April/May #187 : Letters-April/May 2013

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Table of Contents
 

Features

Recovering Your Life

Navigating Treatment as Prevention

From the Editor

High Hopes

Feedback

Letters-April/May 2013

The POZ Q+A

Positive Support

POZ Planet

Return to Sender

Old-School Kicks

My Bloody Valentine

Talk of the Town

Safe Sex 3.0

Bar None

Coming Attractions

Voices

What Would You Do?

Care and Treatment

The Heart of Cardiovascular Risks

E-Reminders Help Patient Outcomes

HIV Docs Slow on Early Treatment

TasP in the Real World

An Almost Normal Life Expectancy?

Research Notes

Prevention: Spinning Beyond Latex and Gels

Treatment: Fulyzaq Approved for Diarrhea Relief

Cure: Embryo Survival Gene to Control HIV

Concerns: HIV-Positive Smokers Lose More Years

POZ Survey Says

Facing Discrimination

POZ Heroes

Not Lost in Translation

   
Most Popular Lessons

The HIV Life Cycle

Shingles

Herpes Simplex Virus

Syphilis & Neurosyphilis

Treatments for Opportunistic Infections (OIs)

What is AIDS & HIV?

Hepatitis & HIV


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April / May 2013

Letters-April/May 2013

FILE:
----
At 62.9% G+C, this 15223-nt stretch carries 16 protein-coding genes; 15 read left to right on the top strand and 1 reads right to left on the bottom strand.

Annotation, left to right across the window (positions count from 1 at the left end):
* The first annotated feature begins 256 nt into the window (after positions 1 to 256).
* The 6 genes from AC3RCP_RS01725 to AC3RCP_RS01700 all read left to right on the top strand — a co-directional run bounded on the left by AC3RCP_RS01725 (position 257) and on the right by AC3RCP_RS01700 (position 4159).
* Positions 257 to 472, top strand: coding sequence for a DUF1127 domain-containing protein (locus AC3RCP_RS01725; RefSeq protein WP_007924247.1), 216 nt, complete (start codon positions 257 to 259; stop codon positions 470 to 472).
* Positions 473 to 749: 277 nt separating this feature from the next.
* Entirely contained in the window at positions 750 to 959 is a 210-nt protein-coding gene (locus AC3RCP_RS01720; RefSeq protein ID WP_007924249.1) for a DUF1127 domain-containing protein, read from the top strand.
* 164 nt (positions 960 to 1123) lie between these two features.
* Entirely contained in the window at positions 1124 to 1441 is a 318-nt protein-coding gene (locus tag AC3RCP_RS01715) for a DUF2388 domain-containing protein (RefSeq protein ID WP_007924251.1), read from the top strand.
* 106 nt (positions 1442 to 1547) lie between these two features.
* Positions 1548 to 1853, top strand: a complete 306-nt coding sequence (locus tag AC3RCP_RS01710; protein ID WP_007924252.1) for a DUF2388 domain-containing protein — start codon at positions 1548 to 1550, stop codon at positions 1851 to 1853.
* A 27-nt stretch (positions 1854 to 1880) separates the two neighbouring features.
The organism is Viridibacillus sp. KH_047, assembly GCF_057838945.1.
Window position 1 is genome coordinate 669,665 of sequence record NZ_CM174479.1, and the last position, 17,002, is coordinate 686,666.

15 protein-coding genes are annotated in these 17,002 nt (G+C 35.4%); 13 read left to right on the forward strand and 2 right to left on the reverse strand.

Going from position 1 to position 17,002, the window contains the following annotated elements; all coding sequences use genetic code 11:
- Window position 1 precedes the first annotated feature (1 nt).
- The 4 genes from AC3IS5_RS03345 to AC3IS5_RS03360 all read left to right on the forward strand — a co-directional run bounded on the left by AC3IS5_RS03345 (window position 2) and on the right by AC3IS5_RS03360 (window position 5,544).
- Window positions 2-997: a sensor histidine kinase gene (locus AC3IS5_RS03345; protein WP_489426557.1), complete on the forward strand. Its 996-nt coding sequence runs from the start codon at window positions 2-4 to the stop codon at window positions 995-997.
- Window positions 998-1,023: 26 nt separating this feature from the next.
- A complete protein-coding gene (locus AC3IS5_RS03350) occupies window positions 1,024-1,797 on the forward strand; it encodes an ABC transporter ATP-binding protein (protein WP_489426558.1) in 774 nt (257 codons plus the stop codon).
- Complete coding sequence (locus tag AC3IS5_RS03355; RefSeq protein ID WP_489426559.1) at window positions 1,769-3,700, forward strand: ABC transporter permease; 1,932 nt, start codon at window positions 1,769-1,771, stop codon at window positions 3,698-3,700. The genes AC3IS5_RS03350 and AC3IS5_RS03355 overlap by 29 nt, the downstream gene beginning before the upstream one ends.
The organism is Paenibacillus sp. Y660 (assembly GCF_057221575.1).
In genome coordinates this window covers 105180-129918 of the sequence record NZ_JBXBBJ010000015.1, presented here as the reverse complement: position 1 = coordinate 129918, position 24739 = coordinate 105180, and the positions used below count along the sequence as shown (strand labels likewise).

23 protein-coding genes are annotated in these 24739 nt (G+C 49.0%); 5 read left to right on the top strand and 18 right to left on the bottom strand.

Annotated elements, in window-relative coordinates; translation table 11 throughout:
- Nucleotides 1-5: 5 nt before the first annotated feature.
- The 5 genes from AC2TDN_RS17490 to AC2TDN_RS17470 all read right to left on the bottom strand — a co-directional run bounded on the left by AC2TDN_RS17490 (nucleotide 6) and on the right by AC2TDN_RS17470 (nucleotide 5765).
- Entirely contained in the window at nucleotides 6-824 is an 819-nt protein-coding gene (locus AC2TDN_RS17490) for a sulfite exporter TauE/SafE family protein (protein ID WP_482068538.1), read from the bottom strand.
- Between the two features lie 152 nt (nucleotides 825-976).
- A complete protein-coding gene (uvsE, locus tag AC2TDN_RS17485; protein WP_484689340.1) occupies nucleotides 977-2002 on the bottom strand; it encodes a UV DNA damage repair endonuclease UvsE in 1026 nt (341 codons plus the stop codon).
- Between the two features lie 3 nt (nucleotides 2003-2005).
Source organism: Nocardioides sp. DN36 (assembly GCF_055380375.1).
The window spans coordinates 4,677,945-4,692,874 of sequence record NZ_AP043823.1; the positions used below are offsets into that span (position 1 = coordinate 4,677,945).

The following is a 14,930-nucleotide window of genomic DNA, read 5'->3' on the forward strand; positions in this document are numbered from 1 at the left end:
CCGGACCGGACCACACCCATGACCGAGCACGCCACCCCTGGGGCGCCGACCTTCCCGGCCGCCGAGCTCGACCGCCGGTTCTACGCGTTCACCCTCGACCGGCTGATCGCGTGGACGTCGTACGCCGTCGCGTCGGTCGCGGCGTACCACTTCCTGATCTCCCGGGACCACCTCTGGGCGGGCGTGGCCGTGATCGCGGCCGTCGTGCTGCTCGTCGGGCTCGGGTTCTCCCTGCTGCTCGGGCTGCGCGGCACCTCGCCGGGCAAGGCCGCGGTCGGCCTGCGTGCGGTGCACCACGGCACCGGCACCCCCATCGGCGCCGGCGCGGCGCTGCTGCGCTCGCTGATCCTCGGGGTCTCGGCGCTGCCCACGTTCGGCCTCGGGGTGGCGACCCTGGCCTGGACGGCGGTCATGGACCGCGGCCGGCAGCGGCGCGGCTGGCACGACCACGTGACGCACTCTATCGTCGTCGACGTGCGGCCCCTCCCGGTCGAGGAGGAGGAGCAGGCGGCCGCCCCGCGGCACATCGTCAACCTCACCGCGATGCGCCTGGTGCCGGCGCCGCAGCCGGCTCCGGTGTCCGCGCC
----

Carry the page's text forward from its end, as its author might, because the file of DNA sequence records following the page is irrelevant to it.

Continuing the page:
Love Is in the Air
In the article “Heart to Heart” (January/February 2013), three HIV-positive couples shared their inspiring love stories and offered advice for making the romance last.

These stories are very inspirational. I hope that something like this can be a reality for me. It is good to have these stories, but many HIV-positive people are struggling to find love.
Lane

I would like to thank POZ for the wonderful job it is doing. Last year I met a wonderful man on POZ [Personals]. We got married in December 2012. He is such a wonderful individual. I believe he is my soul mate. He makes me laugh, and he holds my hand when we are together no matter where we are. He goes shopping with me and never complains that I am taking too long. He makes me so happy.
Lesley-Ann Dupont-Ellis
The Bronx, New York